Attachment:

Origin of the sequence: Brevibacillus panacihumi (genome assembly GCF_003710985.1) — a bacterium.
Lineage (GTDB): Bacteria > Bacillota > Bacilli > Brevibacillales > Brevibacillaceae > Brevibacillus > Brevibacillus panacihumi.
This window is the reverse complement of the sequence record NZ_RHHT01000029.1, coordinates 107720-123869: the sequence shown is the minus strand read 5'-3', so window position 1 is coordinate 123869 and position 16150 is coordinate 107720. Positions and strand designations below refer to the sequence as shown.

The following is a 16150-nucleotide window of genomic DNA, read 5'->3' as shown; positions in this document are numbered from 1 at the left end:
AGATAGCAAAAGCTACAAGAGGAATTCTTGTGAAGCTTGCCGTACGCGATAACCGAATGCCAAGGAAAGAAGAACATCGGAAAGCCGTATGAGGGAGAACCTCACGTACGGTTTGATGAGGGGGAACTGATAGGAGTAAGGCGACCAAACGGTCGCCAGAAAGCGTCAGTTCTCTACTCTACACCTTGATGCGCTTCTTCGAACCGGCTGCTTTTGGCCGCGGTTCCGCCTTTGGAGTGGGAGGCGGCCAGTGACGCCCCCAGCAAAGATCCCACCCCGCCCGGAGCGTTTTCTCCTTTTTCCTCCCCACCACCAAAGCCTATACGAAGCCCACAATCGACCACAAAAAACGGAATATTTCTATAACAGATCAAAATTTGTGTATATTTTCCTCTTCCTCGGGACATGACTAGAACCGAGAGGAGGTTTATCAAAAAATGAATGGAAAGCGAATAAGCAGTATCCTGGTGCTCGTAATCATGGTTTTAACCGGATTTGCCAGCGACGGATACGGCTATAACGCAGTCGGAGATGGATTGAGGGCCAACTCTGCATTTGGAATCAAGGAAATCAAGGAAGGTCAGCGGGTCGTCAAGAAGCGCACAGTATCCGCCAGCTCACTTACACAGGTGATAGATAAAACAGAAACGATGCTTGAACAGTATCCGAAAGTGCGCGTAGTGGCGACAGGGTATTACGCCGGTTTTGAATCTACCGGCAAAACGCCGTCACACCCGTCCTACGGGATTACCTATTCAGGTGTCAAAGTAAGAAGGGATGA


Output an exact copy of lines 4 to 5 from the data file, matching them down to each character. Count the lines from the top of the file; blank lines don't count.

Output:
The following is a 16150-nucleotide window of genomic DNA, read 5'->3' as shown; positions in this document are numbered from 1 at the left end:
AGATAGCAAAAGCTACAAGAGGAATTCTTGTGAAGCTTGCCGTACGCGATAACCGAATGCCAAGGAAAGAAGAACATCGGAAAGCCGTATGAGGGAGAACCTCACGTACGGTTTGATGAGGGGGAACTGATAGGAGTAAGGCGACCAAACGGTCGCCAGAAAGCGTCAGTTCTCTACTCTACACCTTGATGCGCTTCTTCGAACCGGCTGCTTTTGGCCGCGGTTCCGCCTTTGGAGTGGGAGGCGGCCAGTGACGCCCCCAGCAAAGATCCCACCCCGCCCGGAGCGTTTTCTCCTTTTTCCTCCCCACCACCAAAGCCTATACGAAGCCCACAATCGACCACAAAAAACGGAATATTTCTATAACAGATCAAAATTTGTGTATATTTTCCTCTTCCTCGGGACATGACTAGAACCGAGAGGAGGTTTATCAAAAAATGAATGGAAAGCGAATAAGCAGTATCCTGGTGCTCGTAATCATGGTTTTAACCGGATTTGCCAGCGACGGATACGGCTATAACGCAGTCGGAGATGGATTGAGGGCCAACTCTGCATTTGGAATCAAGGAAATCAAGGAAGGTCAGCGGGTCGTCAAGAAGCGCACAGTATCCGCCAGCTCACTTACACAGGTGATAGATAAAACAGAAACGATGCTTGAACAGTATCCGAAAGTGCGCGTAGTGGCGACAGGGTATTACGCCGGTTTTGAATCTACCGGCAAAACGCCGTCACACCCGTCCTACGGGATTACCTATTCAGGTGTCAAAGTAAGAAGGGATGA